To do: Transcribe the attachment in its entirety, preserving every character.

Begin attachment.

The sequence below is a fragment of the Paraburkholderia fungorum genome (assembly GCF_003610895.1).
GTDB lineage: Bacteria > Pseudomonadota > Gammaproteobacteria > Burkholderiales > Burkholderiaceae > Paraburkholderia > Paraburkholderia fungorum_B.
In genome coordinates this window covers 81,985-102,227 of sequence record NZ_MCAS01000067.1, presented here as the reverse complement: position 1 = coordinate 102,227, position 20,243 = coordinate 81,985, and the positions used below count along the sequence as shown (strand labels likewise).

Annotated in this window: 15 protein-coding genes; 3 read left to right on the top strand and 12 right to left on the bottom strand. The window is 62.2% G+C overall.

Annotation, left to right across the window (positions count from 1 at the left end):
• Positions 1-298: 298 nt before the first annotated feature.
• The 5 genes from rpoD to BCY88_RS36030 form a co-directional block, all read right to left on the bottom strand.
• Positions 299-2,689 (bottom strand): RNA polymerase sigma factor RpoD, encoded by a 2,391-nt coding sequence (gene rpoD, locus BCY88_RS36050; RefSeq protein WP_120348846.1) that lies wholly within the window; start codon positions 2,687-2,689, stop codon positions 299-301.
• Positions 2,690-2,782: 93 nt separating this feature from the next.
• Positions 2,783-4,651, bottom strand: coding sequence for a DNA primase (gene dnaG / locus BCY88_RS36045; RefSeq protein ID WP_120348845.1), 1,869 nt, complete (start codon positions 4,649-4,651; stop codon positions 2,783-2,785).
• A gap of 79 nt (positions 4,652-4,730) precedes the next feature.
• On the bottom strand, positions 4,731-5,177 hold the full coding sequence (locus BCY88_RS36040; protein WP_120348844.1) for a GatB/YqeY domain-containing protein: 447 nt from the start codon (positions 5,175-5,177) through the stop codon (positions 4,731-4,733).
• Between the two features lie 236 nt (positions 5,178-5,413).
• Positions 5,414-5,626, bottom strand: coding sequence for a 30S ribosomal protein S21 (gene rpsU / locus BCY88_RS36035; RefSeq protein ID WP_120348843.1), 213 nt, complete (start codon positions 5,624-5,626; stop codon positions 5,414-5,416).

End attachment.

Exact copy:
The sequence below is a fragment of the Paraburkholderia fungorum genome (assembly GCF_003610895.1).
GTDB lineage: Bacteria > Pseudomonadota > Gammaproteobacteria > Burkholderiales > Burkholderiaceae > Paraburkholderia > Paraburkholderia fungorum_B.
In genome coordinates this window covers 81,985-102,227 of sequence record NZ_MCAS01000067.1, presented here as the reverse complement: position 1 = coordinate 102,227, position 20,243 = coordinate 81,985, and the positions used below count along the sequence as shown (strand labels likewise).

Annotated in this window: 15 protein-coding genes; 3 read left to right on the top strand and 12 right to left on the bottom strand. The window is 62.2% G+C overall.

Annotation, left to right across the window (positions count from 1 at the left end):
• Positions 1-298: 298 nt before the first annotated feature.
• The 5 genes from rpoD to BCY88_RS36030 form a co-directional block, all read right to left on the bottom strand.
• Positions 299-2,689 (bottom strand): RNA polymerase sigma factor RpoD, encoded by a 2,391-nt coding sequence (gene rpoD, locus BCY88_RS36050; RefSeq protein WP_120348846.1) that lies wholly within the window; start codon positions 2,687-2,689, stop codon positions 299-301.
• Positions 2,690-2,782: 93 nt separating this feature from the next.
• Positions 2,783-4,651, bottom strand: coding sequence for a DNA primase (gene dnaG / locus BCY88_RS36045; RefSeq protein ID WP_120348845.1), 1,869 nt, complete (start codon positions 4,649-4,651; stop codon positions 2,783-2,785).
• A gap of 79 nt (positions 4,652-4,730) precedes the next feature.
• On the bottom strand, positions 4,731-5,177 hold the full coding sequence (locus BCY88_RS36040; protein WP_120348844.1) for a GatB/YqeY domain-containing protein: 447 nt from the start codon (positions 5,175-5,177) through the stop codon (positions 4,731-4,733).
• Between the two features lie 236 nt (positions 5,178-5,413).
• Positions 5,414-5,626, bottom strand: coding sequence for a 30S ribosomal protein S21 (gene rpsU / locus BCY88_RS36035; RefSeq protein ID WP_120348843.1), 213 nt, complete (start codon positions 5,624-5,626; stop codon positions 5,414-5,416).